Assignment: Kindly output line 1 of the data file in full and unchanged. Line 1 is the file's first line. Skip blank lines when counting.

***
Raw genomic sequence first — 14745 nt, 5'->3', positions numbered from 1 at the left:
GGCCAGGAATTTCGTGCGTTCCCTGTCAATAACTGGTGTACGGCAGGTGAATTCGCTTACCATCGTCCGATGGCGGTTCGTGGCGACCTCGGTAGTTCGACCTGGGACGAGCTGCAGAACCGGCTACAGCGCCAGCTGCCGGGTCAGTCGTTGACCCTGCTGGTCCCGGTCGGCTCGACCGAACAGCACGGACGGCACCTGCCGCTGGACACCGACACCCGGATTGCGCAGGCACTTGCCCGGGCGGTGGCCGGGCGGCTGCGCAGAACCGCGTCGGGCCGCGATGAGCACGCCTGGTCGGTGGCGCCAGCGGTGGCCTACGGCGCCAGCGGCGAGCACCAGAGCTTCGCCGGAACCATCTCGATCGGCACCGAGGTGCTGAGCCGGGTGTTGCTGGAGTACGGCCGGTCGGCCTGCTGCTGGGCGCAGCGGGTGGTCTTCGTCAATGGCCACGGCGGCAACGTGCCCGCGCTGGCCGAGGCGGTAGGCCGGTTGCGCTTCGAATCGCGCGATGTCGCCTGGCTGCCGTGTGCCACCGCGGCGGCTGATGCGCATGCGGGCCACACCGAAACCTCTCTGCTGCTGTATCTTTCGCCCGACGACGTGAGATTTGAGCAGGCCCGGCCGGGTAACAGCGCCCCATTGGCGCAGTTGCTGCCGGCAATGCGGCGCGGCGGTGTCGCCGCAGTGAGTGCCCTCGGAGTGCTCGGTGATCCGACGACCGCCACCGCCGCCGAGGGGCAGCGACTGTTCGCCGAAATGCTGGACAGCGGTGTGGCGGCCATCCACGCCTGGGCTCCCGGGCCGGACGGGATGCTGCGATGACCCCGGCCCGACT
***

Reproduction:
Raw genomic sequence first — 14745 nt, 5'->3', positions numbered from 1 at the left: